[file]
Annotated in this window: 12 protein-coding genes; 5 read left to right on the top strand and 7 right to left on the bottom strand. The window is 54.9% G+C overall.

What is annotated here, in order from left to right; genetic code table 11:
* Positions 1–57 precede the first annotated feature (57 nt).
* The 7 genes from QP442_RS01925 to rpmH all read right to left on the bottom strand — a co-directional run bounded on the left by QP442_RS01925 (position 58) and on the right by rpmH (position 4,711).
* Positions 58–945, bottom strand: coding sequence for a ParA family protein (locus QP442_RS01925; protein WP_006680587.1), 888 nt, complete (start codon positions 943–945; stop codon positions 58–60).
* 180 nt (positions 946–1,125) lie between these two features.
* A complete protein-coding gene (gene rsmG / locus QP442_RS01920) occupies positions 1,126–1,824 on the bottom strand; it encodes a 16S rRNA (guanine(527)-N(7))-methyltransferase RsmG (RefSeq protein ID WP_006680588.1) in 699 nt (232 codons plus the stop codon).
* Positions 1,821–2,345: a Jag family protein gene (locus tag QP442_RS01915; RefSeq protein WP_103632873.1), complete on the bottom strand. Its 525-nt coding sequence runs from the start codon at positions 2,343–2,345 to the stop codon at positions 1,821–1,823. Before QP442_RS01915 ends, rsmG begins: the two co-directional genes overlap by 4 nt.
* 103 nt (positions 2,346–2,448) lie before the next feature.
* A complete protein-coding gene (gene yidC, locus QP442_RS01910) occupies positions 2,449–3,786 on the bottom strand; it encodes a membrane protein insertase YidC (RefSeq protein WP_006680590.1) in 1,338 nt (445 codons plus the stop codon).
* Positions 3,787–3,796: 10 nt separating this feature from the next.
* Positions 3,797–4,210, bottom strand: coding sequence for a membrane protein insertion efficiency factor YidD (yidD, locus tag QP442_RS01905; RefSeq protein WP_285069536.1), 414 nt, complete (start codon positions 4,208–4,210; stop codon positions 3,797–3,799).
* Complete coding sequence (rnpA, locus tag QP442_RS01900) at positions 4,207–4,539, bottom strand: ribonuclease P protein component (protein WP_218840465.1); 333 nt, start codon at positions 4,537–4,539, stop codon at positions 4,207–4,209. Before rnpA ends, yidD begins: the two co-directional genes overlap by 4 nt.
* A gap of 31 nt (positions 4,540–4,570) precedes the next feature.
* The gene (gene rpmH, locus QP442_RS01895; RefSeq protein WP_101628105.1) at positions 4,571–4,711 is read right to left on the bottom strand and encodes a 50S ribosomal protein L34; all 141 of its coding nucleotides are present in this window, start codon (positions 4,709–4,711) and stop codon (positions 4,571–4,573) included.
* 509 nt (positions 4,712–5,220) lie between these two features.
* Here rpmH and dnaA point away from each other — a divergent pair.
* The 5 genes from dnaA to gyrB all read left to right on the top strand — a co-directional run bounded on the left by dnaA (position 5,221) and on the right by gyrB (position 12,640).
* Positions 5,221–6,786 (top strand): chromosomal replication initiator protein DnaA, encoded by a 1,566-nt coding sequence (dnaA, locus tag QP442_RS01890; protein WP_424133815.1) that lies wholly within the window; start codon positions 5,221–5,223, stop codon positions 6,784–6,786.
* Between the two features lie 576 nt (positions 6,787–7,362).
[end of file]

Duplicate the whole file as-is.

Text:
Annotated in this window: 12 protein-coding genes; 5 read left to right on the top strand and 7 right to left on the bottom strand. The window is 54.9% G+C overall.

What is annotated here, in order from left to right; genetic code table 11:
* Positions 1–57 precede the first annotated feature (57 nt).
* The 7 genes from QP442_RS01925 to rpmH all read right to left on the bottom strand — a co-directional run bounded on the left by QP442_RS01925 (position 58) and on the right by rpmH (position 4,711).
* Positions 58–945, bottom strand: coding sequence for a ParA family protein (locus QP442_RS01925; protein WP_006680587.1), 888 nt, complete (start codon positions 943–945; stop codon positions 58–60).
* 180 nt (positions 946–1,125) lie between these two features.
* A complete protein-coding gene (gene rsmG / locus QP442_RS01920) occupies positions 1,126–1,824 on the bottom strand; it encodes a 16S rRNA (guanine(527)-N(7))-methyltransferase RsmG (RefSeq protein ID WP_006680588.1) in 699 nt (232 codons plus the stop codon).
* Positions 1,821–2,345: a Jag family protein gene (locus tag QP442_RS01915; RefSeq protein WP_103632873.1), complete on the bottom strand. Its 525-nt coding sequence runs from the start codon at positions 2,343–2,345 to the stop codon at positions 1,821–1,823. Before QP442_RS01915 ends, rsmG begins: the two co-directional genes overlap by 4 nt.
* 103 nt (positions 2,346–2,448) lie before the next feature.
* A complete protein-coding gene (gene yidC, locus QP442_RS01910) occupies positions 2,449–3,786 on the bottom strand; it encodes a membrane protein insertase YidC (RefSeq protein WP_006680590.1) in 1,338 nt (445 codons plus the stop codon).
* Positions 3,787–3,796: 10 nt separating this feature from the next.
* Positions 3,797–4,210, bottom strand: coding sequence for a membrane protein insertion efficiency factor YidD (yidD, locus tag QP442_RS01905; RefSeq protein WP_285069536.1), 414 nt, complete (start codon positions 4,208–4,210; stop codon positions 3,797–3,799).
* Complete coding sequence (rnpA, locus tag QP442_RS01900) at positions 4,207–4,539, bottom strand: ribonuclease P protein component (protein WP_218840465.1); 333 nt, start codon at positions 4,537–4,539, stop codon at positions 4,207–4,209. Before rnpA ends, yidD begins: the two co-directional genes overlap by 4 nt.
* A gap of 31 nt (positions 4,540–4,570) precedes the next feature.
* The gene (gene rpmH, locus QP442_RS01895; RefSeq protein WP_101628105.1) at positions 4,571–4,711 is read right to left on the bottom strand and encodes a 50S ribosomal protein L34; all 141 of its coding nucleotides are present in this window, start codon (positions 4,709–4,711) and stop codon (positions 4,571–4,573) included.
* 509 nt (positions 4,712–5,220) lie between these two features.
* Here rpmH and dnaA point away from each other — a divergent pair.
* The 5 genes from dnaA to gyrB all read left to right on the top strand — a co-directional run bounded on the left by dnaA (position 5,221) and on the right by gyrB (position 12,640).
* Positions 5,221–6,786 (top strand): chromosomal replication initiator protein DnaA, encoded by a 1,566-nt coding sequence (dnaA, locus tag QP442_RS01890; protein WP_424133815.1) that lies wholly within the window; start codon positions 5,221–5,223, stop codon positions 6,784–6,786.
* Between the two features lie 576 nt (positions 6,787–7,362).